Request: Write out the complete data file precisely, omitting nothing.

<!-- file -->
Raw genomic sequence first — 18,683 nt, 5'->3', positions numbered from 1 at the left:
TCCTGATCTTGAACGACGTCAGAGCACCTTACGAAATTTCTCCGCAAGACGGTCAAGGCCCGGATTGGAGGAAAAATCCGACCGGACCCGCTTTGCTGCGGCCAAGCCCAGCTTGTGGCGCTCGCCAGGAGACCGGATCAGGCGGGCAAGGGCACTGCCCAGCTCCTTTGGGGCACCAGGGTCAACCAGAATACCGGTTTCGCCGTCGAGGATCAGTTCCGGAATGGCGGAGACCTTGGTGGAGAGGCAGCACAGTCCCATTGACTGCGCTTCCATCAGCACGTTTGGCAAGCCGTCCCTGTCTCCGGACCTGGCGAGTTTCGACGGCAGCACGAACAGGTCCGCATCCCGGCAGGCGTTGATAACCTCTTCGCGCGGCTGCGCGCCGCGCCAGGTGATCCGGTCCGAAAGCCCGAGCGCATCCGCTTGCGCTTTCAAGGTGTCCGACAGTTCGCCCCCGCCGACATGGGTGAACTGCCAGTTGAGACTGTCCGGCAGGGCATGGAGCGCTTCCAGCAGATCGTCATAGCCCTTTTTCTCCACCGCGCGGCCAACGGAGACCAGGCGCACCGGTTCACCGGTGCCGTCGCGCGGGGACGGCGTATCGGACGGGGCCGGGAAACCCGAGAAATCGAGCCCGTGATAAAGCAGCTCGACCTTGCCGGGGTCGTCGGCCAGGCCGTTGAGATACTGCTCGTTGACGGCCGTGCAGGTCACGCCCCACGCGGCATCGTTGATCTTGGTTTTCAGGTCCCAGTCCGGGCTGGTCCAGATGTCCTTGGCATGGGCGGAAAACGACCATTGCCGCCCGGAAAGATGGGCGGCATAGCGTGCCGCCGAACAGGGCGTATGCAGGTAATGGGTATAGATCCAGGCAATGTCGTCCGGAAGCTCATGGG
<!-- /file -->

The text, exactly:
Raw genomic sequence first — 18,683 nt, 5'->3', positions numbered from 1 at the left:
TCCTGATCTTGAACGACGTCAGAGCACCTTACGAAATTTCTCCGCAAGACGGTCAAGGCCCGGATTGGAGGAAAAATCCGACCGGACCCGCTTTGCTGCGGCCAAGCCCAGCTTGTGGCGCTCGCCAGGAGACCGGATCAGGCGGGCAAGGGCACTGCCCAGCTCCTTTGGGGCACCAGGGTCAACCAGAATACCGGTTTCGCCGTCGAGGATCAGTTCCGGAATGGCGGAGACCTTGGTGGAGAGGCAGCACAGTCCCATTGACTGCGCTTCCATCAGCACGTTTGGCAAGCCGTCCCTGTCTCCGGACCTGGCGAGTTTCGACGGCAGCACGAACAGGTCCGCATCCCGGCAGGCGTTGATAACCTCTTCGCGCGGCTGCGCGCCGCGCCAGGTGATCCGGTCCGAAAGCCCGAGCGCATCCGCTTGCGCTTTCAAGGTGTCCGACAGTTCGCCCCCGCCGACATGGGTGAACTGCCAGTTGAGACTGTCCGGCAGGGCATGGAGCGCTTCCAGCAGATCGTCATAGCCCTTTTTCTCCACCGCGCGGCCAACGGAGACCAGGCGCACCGGTTCACCGGTGCCGTCGCGCGGGGACGGCGTATCGGACGGGGCCGGGAAACCCGAGAAATCGAGCCCGTGATAAAGCAGCTCGACCTTGCCGGGGTCGTCGGCCAGGCCGTTGAGATACTGCTCGTTGACGGCCGTGCAGGTCACGCCCCACGCGGCATCGTTGATCTTGGTTTTCAGGTCCCAGTCCGGGCTGGTCCAGATGTCCTTGGCATGGGCGGAAAACGACCATTGCCGCCCGGAAAGATGGGCGGCATAGCGTGCCGCCGAACAGGGCGTATGCAGGTAATGGGTATAGATCCAGGCAATGTCGTCCGGAAGCTCATGGG